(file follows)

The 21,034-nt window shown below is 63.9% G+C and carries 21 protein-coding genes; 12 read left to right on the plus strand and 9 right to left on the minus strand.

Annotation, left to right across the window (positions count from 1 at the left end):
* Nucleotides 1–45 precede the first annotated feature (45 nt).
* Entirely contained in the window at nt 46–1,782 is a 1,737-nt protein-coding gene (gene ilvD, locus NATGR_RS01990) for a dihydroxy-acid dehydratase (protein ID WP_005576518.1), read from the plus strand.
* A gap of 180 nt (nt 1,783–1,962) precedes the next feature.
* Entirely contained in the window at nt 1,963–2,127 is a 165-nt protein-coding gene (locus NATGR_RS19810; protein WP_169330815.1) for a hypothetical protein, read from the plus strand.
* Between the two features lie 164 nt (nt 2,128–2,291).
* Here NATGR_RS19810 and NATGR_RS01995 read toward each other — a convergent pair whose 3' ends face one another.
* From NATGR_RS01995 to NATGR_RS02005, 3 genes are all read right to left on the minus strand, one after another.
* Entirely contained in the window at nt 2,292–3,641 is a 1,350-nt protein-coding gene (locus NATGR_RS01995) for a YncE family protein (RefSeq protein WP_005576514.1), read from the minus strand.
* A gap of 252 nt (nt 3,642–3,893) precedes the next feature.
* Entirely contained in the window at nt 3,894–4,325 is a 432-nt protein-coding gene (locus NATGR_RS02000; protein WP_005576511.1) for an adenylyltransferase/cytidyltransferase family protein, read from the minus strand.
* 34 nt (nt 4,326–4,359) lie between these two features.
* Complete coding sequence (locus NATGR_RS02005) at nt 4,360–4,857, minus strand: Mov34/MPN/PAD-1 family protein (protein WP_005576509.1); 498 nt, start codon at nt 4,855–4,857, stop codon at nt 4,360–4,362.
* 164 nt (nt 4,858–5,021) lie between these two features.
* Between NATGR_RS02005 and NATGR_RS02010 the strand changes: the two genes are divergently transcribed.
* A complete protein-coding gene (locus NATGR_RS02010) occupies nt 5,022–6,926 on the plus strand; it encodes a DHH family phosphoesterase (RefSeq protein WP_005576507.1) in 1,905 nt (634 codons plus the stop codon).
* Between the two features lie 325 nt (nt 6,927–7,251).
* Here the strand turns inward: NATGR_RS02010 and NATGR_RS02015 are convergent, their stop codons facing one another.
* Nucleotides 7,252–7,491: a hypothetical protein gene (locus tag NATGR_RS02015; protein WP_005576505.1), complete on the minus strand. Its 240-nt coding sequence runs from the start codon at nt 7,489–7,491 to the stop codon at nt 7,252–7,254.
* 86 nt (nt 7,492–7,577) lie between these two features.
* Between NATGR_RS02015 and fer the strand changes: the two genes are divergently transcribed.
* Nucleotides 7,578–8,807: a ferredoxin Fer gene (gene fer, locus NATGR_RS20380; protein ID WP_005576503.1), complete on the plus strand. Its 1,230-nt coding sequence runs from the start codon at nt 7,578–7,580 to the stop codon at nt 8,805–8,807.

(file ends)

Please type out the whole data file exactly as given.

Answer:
The 21,034-nt window shown below is 63.9% G+C and carries 21 protein-coding genes; 12 read left to right on the plus strand and 9 right to left on the minus strand.

Annotation, left to right across the window (positions count from 1 at the left end):
* Nucleotides 1–45 precede the first annotated feature (45 nt).
* Entirely contained in the window at nt 46–1,782 is a 1,737-nt protein-coding gene (gene ilvD, locus NATGR_RS01990) for a dihydroxy-acid dehydratase (protein ID WP_005576518.1), read from the plus strand.
* A gap of 180 nt (nt 1,783–1,962) precedes the next feature.
* Entirely contained in the window at nt 1,963–2,127 is a 165-nt protein-coding gene (locus NATGR_RS19810; protein WP_169330815.1) for a hypothetical protein, read from the plus strand.
* Between the two features lie 164 nt (nt 2,128–2,291).
* Here NATGR_RS19810 and NATGR_RS01995 read toward each other — a convergent pair whose 3' ends face one another.
* From NATGR_RS01995 to NATGR_RS02005, 3 genes are all read right to left on the minus strand, one after another.
* Entirely contained in the window at nt 2,292–3,641 is a 1,350-nt protein-coding gene (locus NATGR_RS01995) for a YncE family protein (RefSeq protein WP_005576514.1), read from the minus strand.
* A gap of 252 nt (nt 3,642–3,893) precedes the next feature.
* Entirely contained in the window at nt 3,894–4,325 is a 432-nt protein-coding gene (locus NATGR_RS02000; protein WP_005576511.1) for an adenylyltransferase/cytidyltransferase family protein, read from the minus strand.
* 34 nt (nt 4,326–4,359) lie between these two features.
* Complete coding sequence (locus NATGR_RS02005) at nt 4,360–4,857, minus strand: Mov34/MPN/PAD-1 family protein (protein WP_005576509.1); 498 nt, start codon at nt 4,855–4,857, stop codon at nt 4,360–4,362.
* 164 nt (nt 4,858–5,021) lie between these two features.
* Between NATGR_RS02005 and NATGR_RS02010 the strand changes: the two genes are divergently transcribed.
* A complete protein-coding gene (locus NATGR_RS02010) occupies nt 5,022–6,926 on the plus strand; it encodes a DHH family phosphoesterase (RefSeq protein WP_005576507.1) in 1,905 nt (634 codons plus the stop codon).
* Between the two features lie 325 nt (nt 6,927–7,251).
* Here the strand turns inward: NATGR_RS02010 and NATGR_RS02015 are convergent, their stop codons facing one another.
* Nucleotides 7,252–7,491: a hypothetical protein gene (locus tag NATGR_RS02015; protein WP_005576505.1), complete on the minus strand. Its 240-nt coding sequence runs from the start codon at nt 7,489–7,491 to the stop codon at nt 7,252–7,254.
* 86 nt (nt 7,492–7,577) lie between these two features.
* Between NATGR_RS02015 and fer the strand changes: the two genes are divergently transcribed.
* Nucleotides 7,578–8,807: a ferredoxin Fer gene (gene fer, locus NATGR_RS20380; protein ID WP_005576503.1), complete on the plus strand. Its 1,230-nt coding sequence runs from the start codon at nt 7,578–7,580 to the stop codon at nt 8,805–8,807.